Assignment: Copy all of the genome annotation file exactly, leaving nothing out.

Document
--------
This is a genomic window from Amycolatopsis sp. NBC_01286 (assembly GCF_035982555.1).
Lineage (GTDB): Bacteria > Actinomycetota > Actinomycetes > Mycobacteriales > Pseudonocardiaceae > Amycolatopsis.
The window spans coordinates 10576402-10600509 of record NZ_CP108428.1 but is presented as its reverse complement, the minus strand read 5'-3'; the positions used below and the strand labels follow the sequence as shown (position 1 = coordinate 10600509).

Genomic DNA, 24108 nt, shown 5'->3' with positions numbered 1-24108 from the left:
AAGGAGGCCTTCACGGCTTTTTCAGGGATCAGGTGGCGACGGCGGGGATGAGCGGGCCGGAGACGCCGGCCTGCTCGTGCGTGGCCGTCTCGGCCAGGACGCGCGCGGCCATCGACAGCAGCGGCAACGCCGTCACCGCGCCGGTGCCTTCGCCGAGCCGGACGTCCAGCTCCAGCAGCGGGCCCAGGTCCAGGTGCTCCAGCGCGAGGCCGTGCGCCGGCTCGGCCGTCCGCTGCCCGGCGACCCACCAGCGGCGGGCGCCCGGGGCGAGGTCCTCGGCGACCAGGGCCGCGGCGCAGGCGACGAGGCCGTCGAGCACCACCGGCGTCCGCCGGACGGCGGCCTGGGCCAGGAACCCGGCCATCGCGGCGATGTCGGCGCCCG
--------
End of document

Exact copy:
This is a genomic window from Amycolatopsis sp. NBC_01286 (assembly GCF_035982555.1).
Lineage (GTDB): Bacteria > Actinomycetota > Actinomycetes > Mycobacteriales > Pseudonocardiaceae > Amycolatopsis.
The window spans coordinates 10576402-10600509 of record NZ_CP108428.1 but is presented as its reverse complement, the minus strand read 5'-3'; the positions used below and the strand labels follow the sequence as shown (position 1 = coordinate 10600509).

Genomic DNA, 24108 nt, shown 5'->3' with positions numbered 1-24108 from the left:
AAGGAGGCCTTCACGGCTTTTTCAGGGATCAGGTGGCGACGGCGGGGATGAGCGGGCCGGAGACGCCGGCCTGCTCGTGCGTGGCCGTCTCGGCCAGGACGCGCGCGGCCATCGACAGCAGCGGCAACGCCGTCACCGCGCCGGTGCCTTCGCCGAGCCGGACGTCCAGCTCCAGCAGCGGGCCCAGGTCCAGGTGCTCCAGCGCGAGGCCGTGCGCCGGCTCGGCCGTCCGCTGCCCGGCGACCCACCAGCGGCGGGCGCCCGGGGCGAGGTCCTCGGCGACCAGGGCCGCGGCGCAGGCGACGAGGCCGTCGAGCACCACCGGCGTCCGCCGGACGGCGGCCTGGGCCAGGAACCCGGCCATCGCGGCGATGTCGGCGCCCG